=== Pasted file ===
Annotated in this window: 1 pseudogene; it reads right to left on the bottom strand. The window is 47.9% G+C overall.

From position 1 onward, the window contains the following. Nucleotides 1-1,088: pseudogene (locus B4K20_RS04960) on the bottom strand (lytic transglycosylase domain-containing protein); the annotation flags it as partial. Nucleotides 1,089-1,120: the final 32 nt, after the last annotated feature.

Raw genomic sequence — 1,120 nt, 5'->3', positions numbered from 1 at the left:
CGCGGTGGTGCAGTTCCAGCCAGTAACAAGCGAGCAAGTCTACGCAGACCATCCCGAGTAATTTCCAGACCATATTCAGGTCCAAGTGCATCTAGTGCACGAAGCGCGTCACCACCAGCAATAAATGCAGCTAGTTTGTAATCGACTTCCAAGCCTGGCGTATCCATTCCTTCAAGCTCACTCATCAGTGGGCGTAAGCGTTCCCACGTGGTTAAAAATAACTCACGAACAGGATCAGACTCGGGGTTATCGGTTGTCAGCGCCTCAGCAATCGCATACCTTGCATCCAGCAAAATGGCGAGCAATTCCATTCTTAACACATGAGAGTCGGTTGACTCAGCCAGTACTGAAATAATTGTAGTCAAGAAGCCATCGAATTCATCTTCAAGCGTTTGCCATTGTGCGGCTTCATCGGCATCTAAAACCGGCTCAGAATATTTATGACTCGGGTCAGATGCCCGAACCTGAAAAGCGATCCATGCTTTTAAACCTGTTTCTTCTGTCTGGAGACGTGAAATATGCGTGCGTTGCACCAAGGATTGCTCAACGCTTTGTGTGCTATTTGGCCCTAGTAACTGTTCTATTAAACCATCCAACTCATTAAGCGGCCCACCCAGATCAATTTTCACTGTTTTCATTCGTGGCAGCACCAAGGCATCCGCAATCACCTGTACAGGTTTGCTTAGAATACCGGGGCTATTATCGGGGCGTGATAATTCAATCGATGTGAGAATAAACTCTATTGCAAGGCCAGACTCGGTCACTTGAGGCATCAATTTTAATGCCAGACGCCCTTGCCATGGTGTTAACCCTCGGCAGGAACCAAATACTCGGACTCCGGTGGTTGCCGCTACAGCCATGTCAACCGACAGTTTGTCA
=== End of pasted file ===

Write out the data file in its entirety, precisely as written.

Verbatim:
Annotated in this window: 1 pseudogene; it reads right to left on the bottom strand. The window is 47.9% G+C overall.

From position 1 onward, the window contains the following. Nucleotides 1-1,088: pseudogene (locus B4K20_RS04960) on the bottom strand (lytic transglycosylase domain-containing protein); the annotation flags it as partial. Nucleotides 1,089-1,120: the final 32 nt, after the last annotated feature.

Raw genomic sequence — 1,120 nt, 5'->3', positions numbered from 1 at the left:
CGCGGTGGTGCAGTTCCAGCCAGTAACAAGCGAGCAAGTCTACGCAGACCATCCCGAGTAATTTCCAGACCATATTCAGGTCCAAGTGCATCTAGTGCACGAAGCGCGTCACCACCAGCAATAAATGCAGCTAGTTTGTAATCGACTTCCAAGCCTGGCGTATCCATTCCTTCAAGCTCACTCATCAGTGGGCGTAAGCGTTCCCACGTGGTTAAAAATAACTCACGAACAGGATCAGACTCGGGGTTATCGGTTGTCAGCGCCTCAGCAATCGCATACCTTGCATCCAGCAAAATGGCGAGCAATTCCATTCTTAACACATGAGAGTCGGTTGACTCAGCCAGTACTGAAATAATTGTAGTCAAGAAGCCATCGAATTCATCTTCAAGCGTTTGCCATTGTGCGGCTTCATCGGCATCTAAAACCGGCTCAGAATATTTATGACTCGGGTCAGATGCCCGAACCTGAAAAGCGATCCATGCTTTTAAACCTGTTTCTTCTGTCTGGAGACGTGAAATATGCGTGCGTTGCACCAAGGATTGCTCAACGCTTTGTGTGCTATTTGGCCCTAGTAACTGTTCTATTAAACCATCCAACTCATTAAGCGGCCCACCCAGATCAATTTTCACTGTTTTCATTCGTGGCAGCACCAAGGCATCCGCAATCACCTGTACAGGTTTGCTTAGAATACCGGGGCTATTATCGGGGCGTGATAATTCAATCGATGTGAGAATAAACTCTATTGCAAGGCCAGACTCGGTCACTTGAGGCATCAATTTTAATGCCAGACGCCCTTGCCATGGTGTTAACCCTCGGCAGGAACCAAATACTCGGACTCCGGTGGTTGCCGCTACAGCCATGTCAACCGACAGTTTGTCA